5 Anime Ending Songs

Wherever there is a beginning, an ending is sure to follow.

Like the anime opening songs, I had a huge plethora of songs to choose from. Unlike the intros, however… well, I don’t generally pay that much attention to the endings, ya know? Don’t get me wrong, they can be astoundingly beautiful, but they’re a bit less thrilling, and they’re the thing that gets between me and the next part of the story, so I tend to skip over them. 😛

As such, I had a much easier time of picking five, and only five, ending songs.

If you have any you’d like to add, feel free! I am always interested in more beautiful music! 😉

As for my personal five picks, here they are. I hope you enjoy them. 🙂

1) Don’t Be Discouraged
Slayers Try

I had a video of it, and then Youtube took it down. The only other genuine (not a cover of it) video I was able to find can be viewed here.

This is the first ending I ever sat through on a regular basis, because I loved the song. Exactly like the intros of this franchise, it made me excited to watch more! I just wish I’d found the full-length version of the song to share! 🙂

2) Sentimental Moment
Fullmetal Alchemist: Brotherhood

The full-length music video of this particular ending song! Obviously channeling a rock vibe, it’s a great wrap-up to each episode, and it, also, made me want to watch more! 🙂

3) Hey! Smith!
Monster Musume: Everyday Life With Monster Girls

If the show had been about this team of badass monster girls, instead of the crazy harem antics, I would so have been totally on board with that! And this could have easily been an opening song (they actually did that once) psyching us up for the action to come! 😀

4) Life is a Boat
Bleach

This one is calm, and simple, and beautiful to listen to, not least because this Japanese singer actually pronounces the English correctly! She switches between the languages smoothly, and gracefully, and it is great! 🙂

5) Fantasia of the Wind
Record of Lodoss War

I debated between the Japanese and English versions of the song. It’s from a classic series, and lives in that zone between being calm and being exciting, and I love the vocals, especially in Japanese.

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Anime Review: Assassination Classroom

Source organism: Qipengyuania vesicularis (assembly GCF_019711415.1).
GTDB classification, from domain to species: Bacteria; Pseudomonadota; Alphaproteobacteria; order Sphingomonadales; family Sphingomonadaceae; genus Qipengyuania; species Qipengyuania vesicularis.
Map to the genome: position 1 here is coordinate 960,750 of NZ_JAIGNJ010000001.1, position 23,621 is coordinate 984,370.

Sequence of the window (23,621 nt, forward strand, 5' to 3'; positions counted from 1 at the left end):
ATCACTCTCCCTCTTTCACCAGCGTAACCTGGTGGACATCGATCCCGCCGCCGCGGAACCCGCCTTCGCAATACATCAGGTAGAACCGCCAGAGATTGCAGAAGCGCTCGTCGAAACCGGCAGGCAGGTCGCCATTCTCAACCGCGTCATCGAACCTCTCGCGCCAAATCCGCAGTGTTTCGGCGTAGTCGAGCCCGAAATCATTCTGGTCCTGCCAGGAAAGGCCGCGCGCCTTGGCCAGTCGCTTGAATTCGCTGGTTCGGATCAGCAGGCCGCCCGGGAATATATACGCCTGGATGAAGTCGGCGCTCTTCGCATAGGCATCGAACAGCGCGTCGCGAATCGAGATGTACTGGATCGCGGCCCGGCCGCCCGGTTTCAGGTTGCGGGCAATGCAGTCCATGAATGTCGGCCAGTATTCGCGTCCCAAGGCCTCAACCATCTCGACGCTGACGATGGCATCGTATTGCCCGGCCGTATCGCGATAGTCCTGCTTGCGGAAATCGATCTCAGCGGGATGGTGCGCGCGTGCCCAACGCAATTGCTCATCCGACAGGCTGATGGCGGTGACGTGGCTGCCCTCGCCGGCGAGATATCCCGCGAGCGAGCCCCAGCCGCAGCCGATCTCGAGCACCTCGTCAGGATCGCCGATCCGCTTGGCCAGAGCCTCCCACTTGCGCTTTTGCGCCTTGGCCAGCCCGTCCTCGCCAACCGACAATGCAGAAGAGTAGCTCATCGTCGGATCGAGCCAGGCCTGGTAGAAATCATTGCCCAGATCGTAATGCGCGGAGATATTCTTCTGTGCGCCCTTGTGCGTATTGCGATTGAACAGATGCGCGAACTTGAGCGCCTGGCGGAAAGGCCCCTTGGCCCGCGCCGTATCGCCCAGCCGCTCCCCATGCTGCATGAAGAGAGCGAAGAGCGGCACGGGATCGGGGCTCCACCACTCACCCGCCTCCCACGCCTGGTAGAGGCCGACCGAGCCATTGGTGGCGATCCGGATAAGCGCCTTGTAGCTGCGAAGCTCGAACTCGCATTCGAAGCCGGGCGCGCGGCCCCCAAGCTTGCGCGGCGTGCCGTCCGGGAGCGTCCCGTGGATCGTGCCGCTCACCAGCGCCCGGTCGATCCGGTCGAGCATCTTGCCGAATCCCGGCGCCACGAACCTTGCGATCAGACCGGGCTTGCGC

It’s nothing new for students and teachers to be at odds with each other. Exaggerate that idea as only anime can, and you get Assassination Classroom.

The premise is, basically, that a significant portion of the moon seems to have been destroyed by a super-powerful being who promises the destruction of the Earth on a specific date, but in the meantime he wants to teach a class of outcasts at an illustrious school, whom he permits to attempt to assassinate him with the special tools provided them by the government.

I wasn’t sure what to make of this idea when I first heard of it. It seemed way too far-fetched, even ludicrous. Then I saw the sample OVA (note to everyone in marketing: “the first hit is free” is a sound business practice), and it left me laughing and wanting more, even if I didn’t much understand the context of it at the time. Thus, I was more than willing to see how the full-length anime was.

And I have to say, it’s pretty fun!

At the obvious forefront of the story is the mysterious creature which is credited with destroying the moon: Koro-sensei. He is a large creature that has a large, round head and a lot of tentacles. He is very skilled at whatever he does, a surprisingly good teacher, and he is very fast, smart, and tenacious. In normal circumstances, as a human, he’d probably pass for a wildly eccentric genius. But there is more to him than is immediately obvious, and the mysteries of his past actually explain a great deal about him, including his many skills and his passion as a teacher.

Surrounding Koro-sensei are the students of Class E, comprised of the misfits and rejects of the most illustrious and influential academy in Japan. They’re a remarkable, lovable group of kids, all distinct and important characters in their own right, and they soak up everything Koro-sensei teaches them. But despite how amazing they are, they are the outcasts, the lowest level and the lowest caste of their school, which is entirely structured around the hierarchy of winners and losers, with Class E being the losers that everyone else is authorized to bully because they’re supposedly worth less than their superiors.

So, in addition to a story about trying to prevent the end of the world, we have a story of people, and their relationships, and especially a commentary on systems of education. Japan is a strong country partially because their culture demands a great deal more of everyone within it, including kids in school, but there are flaws and perils to any system. Assassination Classroom exaggerates some of these (or at least I hope this is just exaggeration) in order to discuss them.

On which note, one thing that was a bit unbelievable to me was just how committed the school principal is to his profane approach to education. The world, all of it, is in danger, and he not only bothers, but focuses the whole of his will, to crush the fledgling improvement and confidence of Class E? His behavior was eventually explained, but it’s still pretty unreasonable, if not outright insane.